Pushpa N M, who lives in Bengaluru, usually chose walking over using transportation. But one afternoon in 2007, she decided to change her routine and take a bus instead.

During the bus ride, she met a visually impaired person and they began to talk. While chatting, he made a request that would change her life forever.

“The man was a student and asked me if I could be a scribe for his exam. I was overwhelmed by the hardships he had been facing and politely agreed to his request,” she recalls.

Growing up in a financially strained family, Pushpa was focused on their basic needs like food, clothing, and shelter, and didn’t consider building a career. She often wondered about her place and purpose in life.

“One thing I was sure about was that I wanted to do something for others. The hardships of my life had made me kind and generous towards those who suffer,” she says.

So, when Pushpa met the visually impaired person with a unique request, she found the purpose of her life.

Since then, she has written over 1,086 exams — which include civil service and school exams, as well as undergraduate, graduate and PhD ones — over 16 years for disabled persons.

She now also has a job at a research and development company in the city, but she says her employers lend their full support to the good cause.

“I cannot help anyone financially, but in this way, by writing their exams, I feel like I have contributed a small amount to making someone’s life better. That is my biggest motivation,” she says.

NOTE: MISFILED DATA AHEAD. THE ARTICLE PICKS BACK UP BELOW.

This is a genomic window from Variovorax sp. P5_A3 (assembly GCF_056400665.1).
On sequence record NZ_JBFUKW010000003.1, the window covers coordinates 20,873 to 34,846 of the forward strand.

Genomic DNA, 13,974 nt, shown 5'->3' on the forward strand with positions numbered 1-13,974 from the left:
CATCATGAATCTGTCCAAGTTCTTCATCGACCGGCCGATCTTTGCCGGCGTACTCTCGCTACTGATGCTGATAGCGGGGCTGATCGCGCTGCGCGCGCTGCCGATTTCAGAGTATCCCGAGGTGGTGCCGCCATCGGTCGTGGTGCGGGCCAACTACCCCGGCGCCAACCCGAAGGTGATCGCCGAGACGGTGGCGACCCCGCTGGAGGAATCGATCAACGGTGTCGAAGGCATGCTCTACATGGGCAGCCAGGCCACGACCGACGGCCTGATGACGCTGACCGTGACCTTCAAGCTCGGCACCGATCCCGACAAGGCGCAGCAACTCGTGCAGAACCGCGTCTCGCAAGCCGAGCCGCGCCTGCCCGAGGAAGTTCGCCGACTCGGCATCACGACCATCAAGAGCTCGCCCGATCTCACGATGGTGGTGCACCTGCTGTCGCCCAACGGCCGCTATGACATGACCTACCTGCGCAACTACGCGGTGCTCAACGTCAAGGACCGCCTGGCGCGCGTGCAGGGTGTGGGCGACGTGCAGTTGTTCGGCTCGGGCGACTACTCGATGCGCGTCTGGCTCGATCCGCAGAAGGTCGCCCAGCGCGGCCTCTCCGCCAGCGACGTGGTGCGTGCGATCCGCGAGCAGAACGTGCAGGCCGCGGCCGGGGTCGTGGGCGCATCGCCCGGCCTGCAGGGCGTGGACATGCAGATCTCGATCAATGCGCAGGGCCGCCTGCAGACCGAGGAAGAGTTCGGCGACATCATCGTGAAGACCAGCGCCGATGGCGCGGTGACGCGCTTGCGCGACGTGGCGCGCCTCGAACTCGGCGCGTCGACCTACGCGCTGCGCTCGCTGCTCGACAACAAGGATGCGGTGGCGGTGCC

For people who would like to become scribes like Pushpa, she shares a few tips: 1. “Be patient,” she says. “The pace at which the candidate speaks might be too slow or fast; they might ask you to repeat the questions over and over again. These things are bound to make you agitated and tired.”

2. “Develop good listening skills,” she adds. “If you have a tendency to get distracted, you have to increase your attention. In most cases, the candidate is nervous and if you keep asking him to repeat the answer, he might get even more nervous.”

3. “Be responsible,” she suggests. “The entire career of the person you are scribing for depends on you. While this might be a lot of pressure to take, you have to be attentive while attempting the paper.”

4. “Develop concentration and sensitivity,” she says. “Since I have zero knowledge of the subject I am writing about, I have to pay attention to each and every word and write exactly what they are saying. Also, respect them and see them as equals.”